When I present to them the new progressive and science-based approach to fat and saturated fat some find it so mind boggling that they become skeptical of the skeptical cardiologist!
Hopefully, in the next few years, the progressive SFA recommendations will become the norm and maybe , some day in the not too distant future, the inexplicable recommendations for low-fat or non fat dairy will disappear.
As more data accumulates we may become SFA enthusiasts!
For another viewpoint (?from an SFA enthusiast) and a detailed description of both editorials see Axel Sigurdsson’s excellent post here.
Yes. PCSK9 is a factor in escalating LDL cholesterol levels. The point was brought home as I rode the escalator up from the first to the top floor of the San Diego Convention Center at this year’s American College of Cardiology meetings. I suspsect if I had taken an elevator I would have seen a sign proclaming that PCSK9 is a factor in elevating cholesterol levels.
And PCSK9 signage is everywhere in this meeting.
Proprotein convertase subtilisin/kexin type 9, also known as PCSK9, is an enzyme that appears to degrade LDL receptors.
If you are born with a mutation that produces less active PCSK9 you have more LDL receptors and consequently more LDL is taken out of circulation leading to lower LDL levels.
Mutations leading to gain of PCSK9 function result in lower LDL receptors, higher LDL levels and substantial clinical evidence for premature atherosclerosis.
Amgen has produced all the PCSK9 signs that abound at the ACC meetings because they have produced a fully humanized monoclonal antibody (utilizing Chinese hamster ovaries) that inhibits PCSK9 and does a great job of lowering LDL without significant adverse effects.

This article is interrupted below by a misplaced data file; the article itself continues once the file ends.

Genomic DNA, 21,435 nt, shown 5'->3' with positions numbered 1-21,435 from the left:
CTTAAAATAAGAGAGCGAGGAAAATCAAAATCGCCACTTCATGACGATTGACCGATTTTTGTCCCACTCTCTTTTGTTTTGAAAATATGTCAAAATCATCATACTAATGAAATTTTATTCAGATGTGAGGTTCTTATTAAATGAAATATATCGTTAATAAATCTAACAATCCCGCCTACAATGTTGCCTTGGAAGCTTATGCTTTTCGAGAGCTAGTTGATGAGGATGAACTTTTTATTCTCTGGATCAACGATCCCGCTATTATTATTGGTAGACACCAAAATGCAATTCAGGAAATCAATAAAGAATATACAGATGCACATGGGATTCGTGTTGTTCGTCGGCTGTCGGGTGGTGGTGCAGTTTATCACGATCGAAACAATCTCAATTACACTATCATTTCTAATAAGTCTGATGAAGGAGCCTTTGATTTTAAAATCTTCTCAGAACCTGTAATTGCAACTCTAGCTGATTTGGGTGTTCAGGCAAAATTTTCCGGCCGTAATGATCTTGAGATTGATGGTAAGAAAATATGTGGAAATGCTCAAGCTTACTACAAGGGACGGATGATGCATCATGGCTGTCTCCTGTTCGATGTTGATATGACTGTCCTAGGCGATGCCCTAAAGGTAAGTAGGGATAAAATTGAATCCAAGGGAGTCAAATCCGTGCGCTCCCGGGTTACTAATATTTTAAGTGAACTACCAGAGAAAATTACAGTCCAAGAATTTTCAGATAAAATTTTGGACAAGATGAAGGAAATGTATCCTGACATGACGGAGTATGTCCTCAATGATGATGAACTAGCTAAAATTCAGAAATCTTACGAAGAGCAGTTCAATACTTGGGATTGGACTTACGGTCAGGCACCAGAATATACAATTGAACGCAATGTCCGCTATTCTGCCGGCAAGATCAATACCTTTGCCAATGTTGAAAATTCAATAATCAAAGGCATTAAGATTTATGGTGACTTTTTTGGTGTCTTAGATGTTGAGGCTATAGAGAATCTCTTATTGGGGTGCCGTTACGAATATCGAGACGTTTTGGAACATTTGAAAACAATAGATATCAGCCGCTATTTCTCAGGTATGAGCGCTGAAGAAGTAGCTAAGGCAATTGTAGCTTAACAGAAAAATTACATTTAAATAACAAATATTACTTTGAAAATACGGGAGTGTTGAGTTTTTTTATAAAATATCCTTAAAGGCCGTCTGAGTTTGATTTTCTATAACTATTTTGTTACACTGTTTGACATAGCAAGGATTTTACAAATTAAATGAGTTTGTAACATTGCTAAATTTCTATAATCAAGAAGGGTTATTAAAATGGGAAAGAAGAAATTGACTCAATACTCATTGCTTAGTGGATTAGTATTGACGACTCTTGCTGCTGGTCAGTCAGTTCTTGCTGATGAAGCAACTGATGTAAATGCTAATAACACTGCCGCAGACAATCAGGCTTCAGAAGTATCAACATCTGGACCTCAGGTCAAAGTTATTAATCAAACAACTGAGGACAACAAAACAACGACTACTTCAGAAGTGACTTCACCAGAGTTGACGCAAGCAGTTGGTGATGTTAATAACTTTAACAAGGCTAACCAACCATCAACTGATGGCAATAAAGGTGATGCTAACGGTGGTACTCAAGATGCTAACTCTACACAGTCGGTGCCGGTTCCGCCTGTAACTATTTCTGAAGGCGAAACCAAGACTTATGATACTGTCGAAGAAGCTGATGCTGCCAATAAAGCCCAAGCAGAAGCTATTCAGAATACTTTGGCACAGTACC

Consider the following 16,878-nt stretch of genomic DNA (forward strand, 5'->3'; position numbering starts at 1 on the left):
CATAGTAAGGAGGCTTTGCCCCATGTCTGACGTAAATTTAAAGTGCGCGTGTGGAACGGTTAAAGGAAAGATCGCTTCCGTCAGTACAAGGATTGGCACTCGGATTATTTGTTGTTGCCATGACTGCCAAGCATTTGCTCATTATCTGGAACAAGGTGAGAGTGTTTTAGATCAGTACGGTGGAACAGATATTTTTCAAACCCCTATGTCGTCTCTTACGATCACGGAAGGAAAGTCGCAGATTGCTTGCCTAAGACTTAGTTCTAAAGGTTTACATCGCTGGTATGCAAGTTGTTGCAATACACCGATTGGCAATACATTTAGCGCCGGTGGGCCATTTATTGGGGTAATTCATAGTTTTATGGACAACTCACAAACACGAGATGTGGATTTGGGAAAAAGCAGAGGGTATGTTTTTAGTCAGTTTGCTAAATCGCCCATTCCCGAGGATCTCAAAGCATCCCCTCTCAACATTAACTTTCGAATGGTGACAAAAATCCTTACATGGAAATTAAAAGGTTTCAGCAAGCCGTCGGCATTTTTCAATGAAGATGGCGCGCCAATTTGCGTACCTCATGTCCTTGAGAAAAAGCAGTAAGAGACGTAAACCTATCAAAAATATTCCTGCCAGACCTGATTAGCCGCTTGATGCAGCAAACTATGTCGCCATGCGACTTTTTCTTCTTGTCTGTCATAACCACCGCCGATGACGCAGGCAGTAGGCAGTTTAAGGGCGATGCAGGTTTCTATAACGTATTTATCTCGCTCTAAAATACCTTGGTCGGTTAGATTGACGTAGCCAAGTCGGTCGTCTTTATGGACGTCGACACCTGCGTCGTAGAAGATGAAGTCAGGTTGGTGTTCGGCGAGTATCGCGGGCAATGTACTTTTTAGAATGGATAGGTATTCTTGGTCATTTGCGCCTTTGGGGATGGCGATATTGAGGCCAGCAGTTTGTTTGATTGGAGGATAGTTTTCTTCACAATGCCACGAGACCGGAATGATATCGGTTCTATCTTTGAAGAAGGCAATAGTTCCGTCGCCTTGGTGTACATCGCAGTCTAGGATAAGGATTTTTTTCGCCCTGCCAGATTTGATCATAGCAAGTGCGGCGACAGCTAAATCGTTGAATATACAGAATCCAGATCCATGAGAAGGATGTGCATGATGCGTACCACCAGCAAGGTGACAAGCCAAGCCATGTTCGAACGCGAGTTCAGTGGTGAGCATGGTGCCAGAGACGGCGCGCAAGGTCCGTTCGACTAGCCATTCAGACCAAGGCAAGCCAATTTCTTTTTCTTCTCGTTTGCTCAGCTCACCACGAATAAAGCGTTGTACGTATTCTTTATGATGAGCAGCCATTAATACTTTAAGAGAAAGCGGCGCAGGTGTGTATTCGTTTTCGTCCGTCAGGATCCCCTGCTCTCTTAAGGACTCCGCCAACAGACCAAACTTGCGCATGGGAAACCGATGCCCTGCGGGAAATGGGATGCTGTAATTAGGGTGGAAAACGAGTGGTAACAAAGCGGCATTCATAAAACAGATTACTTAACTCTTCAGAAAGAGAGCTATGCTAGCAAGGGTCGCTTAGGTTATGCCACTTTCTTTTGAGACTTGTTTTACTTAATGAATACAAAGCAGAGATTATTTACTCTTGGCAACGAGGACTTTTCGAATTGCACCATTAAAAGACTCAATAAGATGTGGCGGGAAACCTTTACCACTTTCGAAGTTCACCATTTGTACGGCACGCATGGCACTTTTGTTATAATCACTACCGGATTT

At a late-breaking clinical trial session, results of longer term follow up of the company’s Osler randomized trials were presented and simultaneously published here.
The results were remarkably good. Not only did evolocumab drop LDL by 61% (from 120 down to 48) it showed significant improvement in cardiovascular outcomes.
“The rate of cardiovascular events at 1 year was reduced from 2.18% in the standard-therapy group to 0.95% in the evolocumab group (hazard ratio in the evolocumab group, 0.47; 95% confidence interval, 0.28 to 0.78; P=0.003).”
According to the biotech website fiercebiotech:
“The antibody is expected to win FDA approval by Aug. 27, trailing Sanofi ($SNY) and Regeneron’s ($REGN) alirocumab, which, thanks to some regulatory opportunism, is likely to hit the market a month or so before. Pfizer ($PFE) is in third place, working through Phase III with its bococizumab. Analysts say each treatment could bring in more than $3 billion a year at its peak…”